Medicine Ball Training: What To Progress and Why?

Refine medicine ball training progression with expert strategies. Tailor your approach based on goals, skill development, and athlete intent.
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Considering the training goal, the intensification variables, and the inherent flexibility of MBT, a near infinite number of possible progressions exist. While this can be overwhelming, there are some simple rules of thumb which coaches can follow to understand what to progress and how to intensify depending on their athlete’s needs and their training goals.

Skill: When sport specific skill and technical development is the primary goal and coaches wish to keep neuromuscular and musculoskeletal load to a minimum, then increasing the skill complexity of MBT can be an appropriate intensification route. While intensification of skill demands may reduce neuromuscular or musculoskeletal demands, the cognitive load of training is likely to significantly increase.

Load: When postural or technical abilities are well developed and maximal or explosive strength is the primary training goal, then increasing intensity of load is an appropriate intensification approach. Coaches must be mindful to ensure that increases in load do not lead to breakdown in appropriate exercise technique.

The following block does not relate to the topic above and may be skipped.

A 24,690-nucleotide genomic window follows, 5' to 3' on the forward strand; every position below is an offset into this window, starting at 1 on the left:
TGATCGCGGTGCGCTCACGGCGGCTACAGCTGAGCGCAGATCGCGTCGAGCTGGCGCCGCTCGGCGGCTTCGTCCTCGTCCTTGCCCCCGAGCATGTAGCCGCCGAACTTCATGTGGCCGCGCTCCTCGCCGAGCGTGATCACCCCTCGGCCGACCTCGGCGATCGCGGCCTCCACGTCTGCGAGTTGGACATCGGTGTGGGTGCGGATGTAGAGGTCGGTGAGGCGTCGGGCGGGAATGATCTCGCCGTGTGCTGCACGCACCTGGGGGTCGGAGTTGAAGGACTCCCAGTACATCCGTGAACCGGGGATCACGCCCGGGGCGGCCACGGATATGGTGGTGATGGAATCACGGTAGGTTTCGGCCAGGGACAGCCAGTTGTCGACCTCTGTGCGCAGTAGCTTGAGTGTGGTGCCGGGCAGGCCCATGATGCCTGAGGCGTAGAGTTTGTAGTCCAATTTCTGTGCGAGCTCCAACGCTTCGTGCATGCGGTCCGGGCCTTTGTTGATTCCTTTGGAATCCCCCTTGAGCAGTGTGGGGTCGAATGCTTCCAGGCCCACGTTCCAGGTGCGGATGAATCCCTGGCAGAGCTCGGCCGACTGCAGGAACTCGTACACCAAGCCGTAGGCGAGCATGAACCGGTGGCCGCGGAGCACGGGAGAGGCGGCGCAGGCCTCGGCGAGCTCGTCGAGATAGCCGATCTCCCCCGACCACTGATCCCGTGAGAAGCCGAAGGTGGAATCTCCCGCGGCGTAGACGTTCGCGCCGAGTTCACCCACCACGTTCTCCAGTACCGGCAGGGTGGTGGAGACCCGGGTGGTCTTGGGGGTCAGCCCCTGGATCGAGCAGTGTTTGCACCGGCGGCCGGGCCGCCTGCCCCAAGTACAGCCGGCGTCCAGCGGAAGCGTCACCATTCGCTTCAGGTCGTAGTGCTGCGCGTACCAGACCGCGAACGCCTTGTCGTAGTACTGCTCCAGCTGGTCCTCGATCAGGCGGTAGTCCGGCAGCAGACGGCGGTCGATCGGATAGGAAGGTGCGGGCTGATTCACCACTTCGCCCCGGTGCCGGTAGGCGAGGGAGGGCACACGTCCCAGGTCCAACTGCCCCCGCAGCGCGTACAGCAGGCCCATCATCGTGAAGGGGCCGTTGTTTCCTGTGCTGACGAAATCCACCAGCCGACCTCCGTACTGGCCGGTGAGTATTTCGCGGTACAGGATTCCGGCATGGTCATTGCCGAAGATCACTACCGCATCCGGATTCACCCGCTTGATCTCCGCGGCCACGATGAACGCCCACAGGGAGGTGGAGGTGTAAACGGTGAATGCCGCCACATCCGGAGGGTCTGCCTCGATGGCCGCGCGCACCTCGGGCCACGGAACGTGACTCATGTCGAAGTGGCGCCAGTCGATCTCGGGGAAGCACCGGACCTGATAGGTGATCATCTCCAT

Posture: Intensifying via changes in posture and position is a good approach when coaches want to develop the stability and isometric strength expression in sport specific positions. This approach is most suitable when “high output” variables such as explosive strength or RFD are not the primary aim.

Intent: Increasing intent of effort is the key intensification variable as MBT progresses from extensive to intensive in focus and when high output variables such as explosive strength, RFD or reactive strength are the goal.

Exertion: Increasing the exertional intensity of MBT is key when “capacity based” qualities are the training goal such as aerobic conditioning, muscular endurance, tissue tolerance and/or body composition. Increases in exertional fatigue levels are accompanied by increases in cardio-respiratory, musculoskeletal, and metabolic demands.

Exercise combination: Combining throws with an additional higher intensity task such as an acceleration or jump (complex-elastic method) is a suitable method to intensify training especially when the aim is to maximise training “efficiency”. This method of intensification is also appropriate when the aim is to increase high level outputs (explosive strength, RFD or reactive strength) in a highly sport specific manner. Exercise combinations can significantly increase the cognitive and neuromuscular demand of training. To offset this, it is recommended to reduce intent of effort and intensity of load in early phases of developing and learning exercise combinations.

Download the full Comprehensive Guide to Medicine Ball Training by Eamonn Flanagan and Cedric Unholz here!

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